State Rep. Shelli VanDenburgh's House Bill 1134 would prohibit homeowners associations from barring political candidates who wish to campaign in every neighborhood in their district. This should be an easy one.
In Northwest Indiana, Lakes of the Four Seasons stands as a prime example of a gated community whose homeowners association would try to prohibit candidates from campaigning door to door.
But gated communities shouldn't shut out civic engagement.
Prohibiting candidates from campaigning in a neighborhood might seem like protecting the residents from solicitors, but these aren't individuals selling vacuum cleaners or asphalt driveways. These are people seeking to represent the homeowners in their government.
"Homeowners associations have gone a little too far in prohibiting elected officials from campaigning in their areas and are keeping people from being able to make informed decisions at the polls," said VanDenburgh, D-Crown Point. "We really should leave it up to the citizens as to whether or not they want to answer their door."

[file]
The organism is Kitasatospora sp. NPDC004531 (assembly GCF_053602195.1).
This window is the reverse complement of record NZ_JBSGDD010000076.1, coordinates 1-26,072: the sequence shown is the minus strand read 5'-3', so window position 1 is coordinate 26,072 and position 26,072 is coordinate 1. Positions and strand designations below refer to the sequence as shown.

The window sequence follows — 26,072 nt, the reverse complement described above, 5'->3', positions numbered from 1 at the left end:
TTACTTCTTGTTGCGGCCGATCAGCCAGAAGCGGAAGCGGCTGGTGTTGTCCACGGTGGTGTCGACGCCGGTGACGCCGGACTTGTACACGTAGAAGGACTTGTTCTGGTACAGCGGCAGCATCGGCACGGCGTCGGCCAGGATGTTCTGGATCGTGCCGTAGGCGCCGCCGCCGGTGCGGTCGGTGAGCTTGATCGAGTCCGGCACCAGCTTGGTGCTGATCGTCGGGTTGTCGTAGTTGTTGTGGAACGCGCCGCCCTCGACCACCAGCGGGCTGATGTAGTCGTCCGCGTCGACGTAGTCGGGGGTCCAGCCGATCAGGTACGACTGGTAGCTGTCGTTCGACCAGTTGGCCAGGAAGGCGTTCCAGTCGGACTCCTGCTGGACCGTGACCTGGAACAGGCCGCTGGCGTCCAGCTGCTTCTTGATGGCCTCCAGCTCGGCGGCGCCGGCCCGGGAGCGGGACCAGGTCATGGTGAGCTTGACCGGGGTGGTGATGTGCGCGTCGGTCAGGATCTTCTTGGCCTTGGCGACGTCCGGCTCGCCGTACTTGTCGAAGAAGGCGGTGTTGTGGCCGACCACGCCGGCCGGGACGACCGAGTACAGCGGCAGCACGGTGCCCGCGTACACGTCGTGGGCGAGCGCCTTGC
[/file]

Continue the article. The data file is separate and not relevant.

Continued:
Homeowners should welcome candidates to their door if for no other reason than to gauge the candidates' accessibility to the public. But it's also a good way to learn what the candidates have to offer. Grill them on issues important to you. See how they react. Hold them to their promises.
If VanDenburgh's legislation is successful, she would gain valuable access to communities like Lakes of the Four Seasons that currently bar all solicitors, including political candidates. But her opponents would gain access, too.
All residents, regardless of where they live, should be free to meet their elected officials, along with opponents, face to face.
Homeowners should not be prohibited by their neighbors from opening their doors to people who wish to represent them in government.